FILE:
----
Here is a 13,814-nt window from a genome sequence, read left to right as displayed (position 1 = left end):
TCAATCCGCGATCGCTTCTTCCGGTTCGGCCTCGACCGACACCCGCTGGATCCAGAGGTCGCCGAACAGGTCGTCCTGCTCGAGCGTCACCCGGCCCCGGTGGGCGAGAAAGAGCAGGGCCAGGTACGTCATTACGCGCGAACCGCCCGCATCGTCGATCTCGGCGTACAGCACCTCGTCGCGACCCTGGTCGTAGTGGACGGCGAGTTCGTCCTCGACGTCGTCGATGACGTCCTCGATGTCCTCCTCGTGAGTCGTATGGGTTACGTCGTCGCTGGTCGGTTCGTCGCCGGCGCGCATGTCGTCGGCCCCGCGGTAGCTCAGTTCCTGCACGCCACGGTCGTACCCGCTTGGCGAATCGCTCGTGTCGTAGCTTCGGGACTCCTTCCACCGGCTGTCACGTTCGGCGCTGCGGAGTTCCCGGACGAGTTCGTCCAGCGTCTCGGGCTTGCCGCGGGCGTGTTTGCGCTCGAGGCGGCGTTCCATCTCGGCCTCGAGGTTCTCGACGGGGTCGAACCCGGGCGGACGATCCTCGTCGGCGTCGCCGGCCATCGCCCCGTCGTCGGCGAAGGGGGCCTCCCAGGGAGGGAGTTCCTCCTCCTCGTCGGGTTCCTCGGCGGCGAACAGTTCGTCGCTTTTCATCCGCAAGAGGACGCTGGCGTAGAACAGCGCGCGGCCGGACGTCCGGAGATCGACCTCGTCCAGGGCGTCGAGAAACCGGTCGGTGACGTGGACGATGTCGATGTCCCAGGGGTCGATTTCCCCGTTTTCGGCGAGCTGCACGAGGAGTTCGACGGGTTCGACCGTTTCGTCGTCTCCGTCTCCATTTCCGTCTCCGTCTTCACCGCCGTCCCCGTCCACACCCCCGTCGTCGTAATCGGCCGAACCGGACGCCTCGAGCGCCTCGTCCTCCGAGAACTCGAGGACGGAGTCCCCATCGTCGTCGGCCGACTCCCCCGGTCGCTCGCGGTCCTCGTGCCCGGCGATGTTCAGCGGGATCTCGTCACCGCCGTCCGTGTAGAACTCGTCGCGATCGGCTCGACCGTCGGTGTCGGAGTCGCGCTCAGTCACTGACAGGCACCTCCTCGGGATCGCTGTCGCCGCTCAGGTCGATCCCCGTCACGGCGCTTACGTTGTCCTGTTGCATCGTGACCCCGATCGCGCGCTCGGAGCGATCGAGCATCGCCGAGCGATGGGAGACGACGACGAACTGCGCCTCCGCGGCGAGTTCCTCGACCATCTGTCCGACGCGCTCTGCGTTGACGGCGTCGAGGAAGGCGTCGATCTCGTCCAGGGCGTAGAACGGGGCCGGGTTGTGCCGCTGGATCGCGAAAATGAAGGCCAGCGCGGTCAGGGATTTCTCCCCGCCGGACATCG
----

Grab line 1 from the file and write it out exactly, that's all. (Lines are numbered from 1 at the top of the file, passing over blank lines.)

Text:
Here is a 13,814-nt window from a genome sequence, read left to right as displayed (position 1 = left end):